Excerpted from The Future Declassified: Megatrends That Will Undo the World Unless We Take Action, by Mathew Burrows. Palgrave Macmillan Trade, 2014. Copyright © 2014. Reprinted with Permission.
Most of us are relatively comfortable talking about the rise and fall of countries or even civilizations. That’s an age-old story we’re familiar with. Being able to change or duplicate human nature, however, has been such a staple of science fiction and related films and television—like Blade Runner, The Six Million Dollar Man, or The Matrix—that it has been easy to dismiss as entertainment or diversion. In the nineteenth century Charles Darwin’s theory of evolution shattered earlier conceptions about humans’ creation and undermined the literal biblical interpretation and, for some, their faith. People started applying the principle of survival of the fittest more broadly, with mostly deleterious effect. Racism was supposedly justified and war extolled as an extension of the law of nature.
We’re at another watershed moment, and it is hard to know the full extent of the change or what will be the total effect. We no longer just study creation, as in Darwin’s day; we can now change our fundamental human nature. In other words, we don’t have to wait for God or natural selection. At the same time, as Ray Kurzweil, author of The Singularity Is Near, put it, “By understanding the information processes underlying life, we are starting to learn to reprogram our biology to achieve the virtual elimination of dis- ease, dramatic expansion of human potential, and radical life extension.”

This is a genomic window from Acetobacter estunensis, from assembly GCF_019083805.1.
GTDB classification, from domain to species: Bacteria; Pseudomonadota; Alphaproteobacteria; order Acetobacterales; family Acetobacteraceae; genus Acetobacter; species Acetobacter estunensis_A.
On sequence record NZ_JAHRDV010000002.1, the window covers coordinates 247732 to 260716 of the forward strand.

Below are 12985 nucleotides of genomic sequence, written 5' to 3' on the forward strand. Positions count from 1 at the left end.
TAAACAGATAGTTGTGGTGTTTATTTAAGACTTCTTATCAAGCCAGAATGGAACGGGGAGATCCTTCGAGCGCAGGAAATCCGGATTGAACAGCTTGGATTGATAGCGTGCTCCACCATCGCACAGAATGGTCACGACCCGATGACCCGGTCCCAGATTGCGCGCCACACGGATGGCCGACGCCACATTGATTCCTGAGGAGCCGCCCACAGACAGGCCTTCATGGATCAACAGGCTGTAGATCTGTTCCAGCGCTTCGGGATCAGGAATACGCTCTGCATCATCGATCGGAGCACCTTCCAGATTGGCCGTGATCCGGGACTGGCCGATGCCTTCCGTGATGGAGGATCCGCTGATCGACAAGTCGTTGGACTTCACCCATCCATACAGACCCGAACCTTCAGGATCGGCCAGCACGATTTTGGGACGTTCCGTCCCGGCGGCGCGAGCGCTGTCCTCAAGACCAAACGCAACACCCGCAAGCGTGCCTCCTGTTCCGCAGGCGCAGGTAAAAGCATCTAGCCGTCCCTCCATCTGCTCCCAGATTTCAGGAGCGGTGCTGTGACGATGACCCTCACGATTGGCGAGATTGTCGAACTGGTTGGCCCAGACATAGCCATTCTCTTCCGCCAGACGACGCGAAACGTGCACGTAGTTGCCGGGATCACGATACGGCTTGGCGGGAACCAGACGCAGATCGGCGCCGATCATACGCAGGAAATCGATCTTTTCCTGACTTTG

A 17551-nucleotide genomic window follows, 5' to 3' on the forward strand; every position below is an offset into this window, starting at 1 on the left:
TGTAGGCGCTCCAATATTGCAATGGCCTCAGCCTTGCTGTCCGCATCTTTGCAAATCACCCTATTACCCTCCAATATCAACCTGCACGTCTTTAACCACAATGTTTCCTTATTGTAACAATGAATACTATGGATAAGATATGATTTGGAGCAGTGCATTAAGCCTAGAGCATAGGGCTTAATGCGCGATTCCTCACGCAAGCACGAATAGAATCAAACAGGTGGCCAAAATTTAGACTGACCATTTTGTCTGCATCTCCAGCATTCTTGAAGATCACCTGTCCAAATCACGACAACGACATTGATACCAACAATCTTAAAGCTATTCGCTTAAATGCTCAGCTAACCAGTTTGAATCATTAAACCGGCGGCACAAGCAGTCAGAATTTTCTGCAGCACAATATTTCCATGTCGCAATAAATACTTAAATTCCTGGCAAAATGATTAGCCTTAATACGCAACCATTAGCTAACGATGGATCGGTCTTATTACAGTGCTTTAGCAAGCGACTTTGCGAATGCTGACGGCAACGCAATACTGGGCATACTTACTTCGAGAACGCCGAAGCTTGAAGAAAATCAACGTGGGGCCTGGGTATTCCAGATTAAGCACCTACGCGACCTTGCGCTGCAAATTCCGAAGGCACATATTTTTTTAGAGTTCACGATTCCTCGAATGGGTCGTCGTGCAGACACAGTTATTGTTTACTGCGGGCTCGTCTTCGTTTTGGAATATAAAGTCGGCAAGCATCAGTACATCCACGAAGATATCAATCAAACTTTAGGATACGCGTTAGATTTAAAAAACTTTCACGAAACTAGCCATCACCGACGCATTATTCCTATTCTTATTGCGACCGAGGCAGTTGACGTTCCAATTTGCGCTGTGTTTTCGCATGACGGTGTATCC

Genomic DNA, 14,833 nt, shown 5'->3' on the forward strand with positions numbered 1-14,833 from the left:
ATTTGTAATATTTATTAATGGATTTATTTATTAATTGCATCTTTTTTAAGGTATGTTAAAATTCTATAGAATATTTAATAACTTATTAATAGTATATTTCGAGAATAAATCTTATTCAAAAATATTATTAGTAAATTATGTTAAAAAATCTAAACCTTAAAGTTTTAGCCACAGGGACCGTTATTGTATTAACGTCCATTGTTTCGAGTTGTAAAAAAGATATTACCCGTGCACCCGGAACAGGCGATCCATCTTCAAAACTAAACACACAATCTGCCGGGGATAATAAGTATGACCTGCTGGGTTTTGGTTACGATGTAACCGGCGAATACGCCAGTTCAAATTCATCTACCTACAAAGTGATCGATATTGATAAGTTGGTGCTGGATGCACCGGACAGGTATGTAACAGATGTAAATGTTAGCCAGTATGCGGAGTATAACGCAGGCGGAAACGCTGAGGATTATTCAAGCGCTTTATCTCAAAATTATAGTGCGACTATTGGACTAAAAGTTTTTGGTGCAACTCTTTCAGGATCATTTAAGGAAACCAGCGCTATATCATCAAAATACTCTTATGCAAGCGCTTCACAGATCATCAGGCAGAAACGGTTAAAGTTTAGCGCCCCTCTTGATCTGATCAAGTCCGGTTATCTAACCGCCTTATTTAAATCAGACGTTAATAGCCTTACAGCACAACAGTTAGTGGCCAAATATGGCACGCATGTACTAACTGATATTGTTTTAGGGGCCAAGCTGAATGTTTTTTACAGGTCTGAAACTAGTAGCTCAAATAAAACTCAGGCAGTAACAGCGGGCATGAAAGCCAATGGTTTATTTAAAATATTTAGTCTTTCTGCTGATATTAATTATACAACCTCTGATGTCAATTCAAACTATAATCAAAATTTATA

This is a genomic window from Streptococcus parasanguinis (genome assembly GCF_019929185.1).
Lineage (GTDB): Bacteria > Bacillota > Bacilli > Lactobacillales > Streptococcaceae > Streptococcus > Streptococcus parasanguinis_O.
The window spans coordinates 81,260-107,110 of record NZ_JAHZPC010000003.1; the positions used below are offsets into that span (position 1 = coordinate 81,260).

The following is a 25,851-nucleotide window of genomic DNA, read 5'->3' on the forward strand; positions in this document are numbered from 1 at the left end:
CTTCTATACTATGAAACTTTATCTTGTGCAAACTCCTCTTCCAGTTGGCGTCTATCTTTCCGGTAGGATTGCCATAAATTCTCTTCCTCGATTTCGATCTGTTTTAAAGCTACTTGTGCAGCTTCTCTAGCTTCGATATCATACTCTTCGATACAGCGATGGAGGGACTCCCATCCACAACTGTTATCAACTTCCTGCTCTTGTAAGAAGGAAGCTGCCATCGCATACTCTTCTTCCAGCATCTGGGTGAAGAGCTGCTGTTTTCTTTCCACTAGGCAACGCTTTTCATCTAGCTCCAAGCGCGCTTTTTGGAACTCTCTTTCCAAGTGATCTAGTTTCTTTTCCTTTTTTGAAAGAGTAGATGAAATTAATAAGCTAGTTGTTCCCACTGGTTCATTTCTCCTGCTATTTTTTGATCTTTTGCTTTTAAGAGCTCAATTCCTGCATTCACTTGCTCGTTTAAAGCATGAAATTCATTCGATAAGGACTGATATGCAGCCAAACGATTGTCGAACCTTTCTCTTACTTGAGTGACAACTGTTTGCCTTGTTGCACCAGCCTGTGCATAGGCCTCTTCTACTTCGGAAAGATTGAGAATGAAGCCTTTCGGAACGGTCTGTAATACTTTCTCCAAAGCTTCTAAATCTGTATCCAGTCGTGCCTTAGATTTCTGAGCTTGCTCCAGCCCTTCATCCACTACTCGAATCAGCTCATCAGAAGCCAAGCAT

It’s not just because biological sciences have advanced to a new level that we are making these discoveries. The convergence and synergies of several broad technologies—particularly nano, bio, IT, 3D printing, artificial intelligence, new materials, and robotics—is what makes this technology revolution different.